DUBLIN, Ohio — Most considered May 19 a nightmare for Harold Varner III.
The 28-year-old born in Akron played his way into the final group at the 101st PGA Championship at Bethpage Black. It was only his fifth major; previously he’d missed the cut in three and tied for 66th in the 2016 British Open.
Although he went into Sunday trailing Brooks Koepka by seven shots, Varner considered it a big step in his PGA Tour career that has seen him win $4.35 million since 2014. Then he double-bogeyed the third and fourth holes, shot an 81 and tied for 36th, 14 strokes behind winner Koepka.
Nearly two weeks removed, Varner said he took “a lot of positives” from that seemingly crushing day.
“The biggest takeaway is that I feel like I can win,” said Varner, still seeking his first tour victory, after Friday’s second round of the Memorial Tournament at Muirfield Village Golf Club. “Just being there, there’s no higher place you can go than being in the final group of a major. Obviously, the outcome wasn’t as good as I’d like it to be. I just want to get back there.
“Man, there’s nothing like it. You can describe and tell someone, but you’ll never know until you get there. That was the weird part. It was so cool and fun, that’s what you work for.”
Dustin Johnson eventually cut Koepka’s lead to one with four holes to play before faltering, mounting the kind of charge Varner had hoped to achieve. But Varner said the pressure wasn’t more than he expected.
“It was weird, there was no pressure. There were so many people and you just go out there and just try to show off. I got a couple bad breaks, but it’s OK,” Varner said. “It was playing pretty hard regardless of the circumstances. It was super windy, the course was hard.
“I didn’t really think about [pressure]. I slept totally fine. I wish I would have slept not fine. Maybe I was too comfortable. A lot went on. I’m still digesting what happened and figuring it out day by day. It’s kind of in the past now.”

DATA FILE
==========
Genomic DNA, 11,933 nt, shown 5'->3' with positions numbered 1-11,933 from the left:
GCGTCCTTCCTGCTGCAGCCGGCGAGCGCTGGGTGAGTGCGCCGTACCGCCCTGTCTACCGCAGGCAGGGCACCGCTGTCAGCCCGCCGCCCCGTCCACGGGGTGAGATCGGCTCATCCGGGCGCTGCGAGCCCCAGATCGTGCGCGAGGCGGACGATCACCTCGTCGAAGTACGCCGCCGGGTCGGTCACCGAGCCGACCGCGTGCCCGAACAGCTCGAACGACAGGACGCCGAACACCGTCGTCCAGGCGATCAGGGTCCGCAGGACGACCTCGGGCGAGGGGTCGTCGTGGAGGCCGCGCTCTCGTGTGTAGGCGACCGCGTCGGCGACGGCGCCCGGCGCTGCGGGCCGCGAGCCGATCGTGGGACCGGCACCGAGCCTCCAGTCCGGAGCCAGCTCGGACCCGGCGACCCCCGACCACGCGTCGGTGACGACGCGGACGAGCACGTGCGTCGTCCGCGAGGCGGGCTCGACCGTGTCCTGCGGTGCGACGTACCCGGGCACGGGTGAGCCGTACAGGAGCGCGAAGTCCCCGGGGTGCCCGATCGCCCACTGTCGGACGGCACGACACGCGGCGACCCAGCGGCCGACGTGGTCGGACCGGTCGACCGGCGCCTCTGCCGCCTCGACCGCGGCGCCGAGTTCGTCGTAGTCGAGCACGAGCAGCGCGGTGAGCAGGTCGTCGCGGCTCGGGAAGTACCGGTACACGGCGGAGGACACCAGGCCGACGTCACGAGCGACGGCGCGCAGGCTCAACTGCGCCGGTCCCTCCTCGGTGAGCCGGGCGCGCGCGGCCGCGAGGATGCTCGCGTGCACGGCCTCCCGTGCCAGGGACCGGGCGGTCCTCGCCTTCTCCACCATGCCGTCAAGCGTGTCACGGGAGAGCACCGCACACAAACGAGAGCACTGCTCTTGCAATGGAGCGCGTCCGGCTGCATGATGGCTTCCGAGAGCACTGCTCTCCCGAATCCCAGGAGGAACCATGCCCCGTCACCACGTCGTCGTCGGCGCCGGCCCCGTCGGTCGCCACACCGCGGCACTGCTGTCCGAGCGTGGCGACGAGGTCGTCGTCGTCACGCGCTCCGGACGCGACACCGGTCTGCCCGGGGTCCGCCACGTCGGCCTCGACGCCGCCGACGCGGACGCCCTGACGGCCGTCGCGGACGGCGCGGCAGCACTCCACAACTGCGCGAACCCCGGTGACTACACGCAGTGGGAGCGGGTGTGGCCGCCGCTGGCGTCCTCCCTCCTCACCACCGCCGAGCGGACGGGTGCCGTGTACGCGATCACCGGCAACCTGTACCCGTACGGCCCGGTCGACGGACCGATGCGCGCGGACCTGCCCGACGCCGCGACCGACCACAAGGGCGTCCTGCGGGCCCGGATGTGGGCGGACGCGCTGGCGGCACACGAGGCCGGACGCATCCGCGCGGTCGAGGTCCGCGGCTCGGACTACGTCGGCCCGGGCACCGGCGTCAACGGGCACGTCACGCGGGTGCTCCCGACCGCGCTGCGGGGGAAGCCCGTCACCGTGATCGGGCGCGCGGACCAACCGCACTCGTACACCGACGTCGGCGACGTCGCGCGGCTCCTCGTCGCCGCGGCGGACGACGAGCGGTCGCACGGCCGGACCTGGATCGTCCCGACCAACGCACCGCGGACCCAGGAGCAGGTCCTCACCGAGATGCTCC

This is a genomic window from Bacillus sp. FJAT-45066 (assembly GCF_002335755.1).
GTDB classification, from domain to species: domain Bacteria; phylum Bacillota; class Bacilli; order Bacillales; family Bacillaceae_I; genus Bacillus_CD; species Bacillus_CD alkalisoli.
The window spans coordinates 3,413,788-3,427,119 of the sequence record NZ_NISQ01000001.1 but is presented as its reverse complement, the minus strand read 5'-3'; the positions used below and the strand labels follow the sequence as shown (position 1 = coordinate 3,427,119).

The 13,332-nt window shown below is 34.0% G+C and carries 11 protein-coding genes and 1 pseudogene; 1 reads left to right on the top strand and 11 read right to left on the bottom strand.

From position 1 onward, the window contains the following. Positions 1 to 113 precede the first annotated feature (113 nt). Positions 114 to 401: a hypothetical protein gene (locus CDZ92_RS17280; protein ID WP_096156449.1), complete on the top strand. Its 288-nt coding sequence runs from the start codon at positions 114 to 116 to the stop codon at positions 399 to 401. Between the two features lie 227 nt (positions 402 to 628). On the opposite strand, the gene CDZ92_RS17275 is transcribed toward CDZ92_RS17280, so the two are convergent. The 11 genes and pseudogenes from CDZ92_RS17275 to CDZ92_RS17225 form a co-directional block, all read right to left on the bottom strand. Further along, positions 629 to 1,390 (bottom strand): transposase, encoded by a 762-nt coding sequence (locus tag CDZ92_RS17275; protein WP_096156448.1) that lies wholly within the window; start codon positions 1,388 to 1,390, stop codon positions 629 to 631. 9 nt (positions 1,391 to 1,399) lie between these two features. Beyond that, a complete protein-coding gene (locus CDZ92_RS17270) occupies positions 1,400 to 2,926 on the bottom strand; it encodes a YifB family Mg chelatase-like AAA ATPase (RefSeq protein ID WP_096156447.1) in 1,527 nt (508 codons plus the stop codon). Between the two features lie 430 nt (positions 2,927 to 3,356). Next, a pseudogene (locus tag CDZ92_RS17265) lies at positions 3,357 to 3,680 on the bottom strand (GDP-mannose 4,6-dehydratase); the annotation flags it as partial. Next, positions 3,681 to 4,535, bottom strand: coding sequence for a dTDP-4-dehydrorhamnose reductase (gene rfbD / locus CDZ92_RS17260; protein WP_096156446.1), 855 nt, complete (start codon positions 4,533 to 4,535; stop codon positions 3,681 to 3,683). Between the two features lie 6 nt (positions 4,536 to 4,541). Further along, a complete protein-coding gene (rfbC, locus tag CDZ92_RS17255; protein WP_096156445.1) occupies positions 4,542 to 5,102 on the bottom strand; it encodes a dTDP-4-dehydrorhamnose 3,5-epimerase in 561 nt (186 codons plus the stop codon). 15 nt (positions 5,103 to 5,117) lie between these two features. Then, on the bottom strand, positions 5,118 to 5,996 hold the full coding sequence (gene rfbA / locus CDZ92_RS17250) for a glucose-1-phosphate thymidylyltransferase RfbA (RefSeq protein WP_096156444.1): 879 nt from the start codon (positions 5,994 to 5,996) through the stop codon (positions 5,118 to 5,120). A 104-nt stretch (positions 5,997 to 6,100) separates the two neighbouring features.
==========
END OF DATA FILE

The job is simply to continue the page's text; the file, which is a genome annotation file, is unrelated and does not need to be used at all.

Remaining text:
At the Memorial, Varner missed the cut for the fourth time in his past five events. He shot 9 over on the back nine and 4 under on the front, his 74-75-149 leaving him 5 over.
Asked to assess the state of his game, Varner said, “Which nine are you asking? I’m feeling good, I’m playing well. I’ve just got to keep playing until something good happens for four days.
“What’s weird is I’m not working on anything ... just playing golf, which sometimes can be good when you like overthink it. But you always want to have a direction, an idea where you need to go.”
Varner ranked 35th on tour in driving distance coming into the week, and just signed an endorsement deal with Callaway Golf. In 18 events this season, he’s made the cut 10 times with two top 10s and seven top 25s, earning $870,589. He’s 76th on the FedEx Cup points list.
Putting himself in contention on a more regular basis is encouraging for Varner, whose parents left Akron for Gastonia, N.C., when he was 6 years old.
“That shows I’m growing, I’m getting better,” Varner said. “I’m not too worried about it. It’s golf at the end of the day.”
As for the presumably painful experience of playing in the final group of a major, Varner said, “I wish that upon every friend of mine because they’re going to learn so much.”
Marla Ridenour can be reached at email@example.com. Follow her on Twitter at www.twitter.com/MRidenourABJ.